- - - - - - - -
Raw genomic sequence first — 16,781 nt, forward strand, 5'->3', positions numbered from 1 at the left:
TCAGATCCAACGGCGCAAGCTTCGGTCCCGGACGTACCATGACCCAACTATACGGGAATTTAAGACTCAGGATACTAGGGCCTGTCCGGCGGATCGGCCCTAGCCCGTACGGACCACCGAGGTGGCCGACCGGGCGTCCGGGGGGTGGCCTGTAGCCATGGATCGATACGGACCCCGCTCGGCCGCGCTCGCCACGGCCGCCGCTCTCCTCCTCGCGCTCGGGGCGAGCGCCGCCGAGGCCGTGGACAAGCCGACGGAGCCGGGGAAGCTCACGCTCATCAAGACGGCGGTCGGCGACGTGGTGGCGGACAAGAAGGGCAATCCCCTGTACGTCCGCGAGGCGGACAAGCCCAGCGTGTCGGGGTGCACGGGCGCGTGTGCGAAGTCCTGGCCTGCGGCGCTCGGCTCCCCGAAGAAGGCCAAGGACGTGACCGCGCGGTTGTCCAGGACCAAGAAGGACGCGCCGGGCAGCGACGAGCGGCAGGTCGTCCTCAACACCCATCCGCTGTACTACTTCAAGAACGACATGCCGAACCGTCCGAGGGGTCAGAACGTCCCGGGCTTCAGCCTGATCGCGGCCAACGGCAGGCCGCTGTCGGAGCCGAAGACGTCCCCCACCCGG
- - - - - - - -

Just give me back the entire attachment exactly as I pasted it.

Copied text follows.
Raw genomic sequence first — 16,781 nt, forward strand, 5'->3', positions numbered from 1 at the left:
TCAGATCCAACGGCGCAAGCTTCGGTCCCGGACGTACCATGACCCAACTATACGGGAATTTAAGACTCAGGATACTAGGGCCTGTCCGGCGGATCGGCCCTAGCCCGTACGGACCACCGAGGTGGCCGACCGGGCGTCCGGGGGGTGGCCTGTAGCCATGGATCGATACGGACCCCGCTCGGCCGCGCTCGCCACGGCCGCCGCTCTCCTCCTCGCGCTCGGGGCGAGCGCCGCCGAGGCCGTGGACAAGCCGACGGAGCCGGGGAAGCTCACGCTCATCAAGACGGCGGTCGGCGACGTGGTGGCGGACAAGAAGGGCAATCCCCTGTACGTCCGCGAGGCGGACAAGCCCAGCGTGTCGGGGTGCACGGGCGCGTGTGCGAAGTCCTGGCCTGCGGCGCTCGGCTCCCCGAAGAAGGCCAAGGACGTGACCGCGCGGTTGTCCAGGACCAAGAAGGACGCGCCGGGCAGCGACGAGCGGCAGGTCGTCCTCAACACCCATCCGCTGTACTACTTCAAGAACGACATGCCGAACCGTCCGAGGGGTCAGAACGTCCCGGGCTTCAGCCTGATCGCGGCCAACGGCAGGCCGCTGTCGGAGCCGAAGACGTCCCCCACCCGG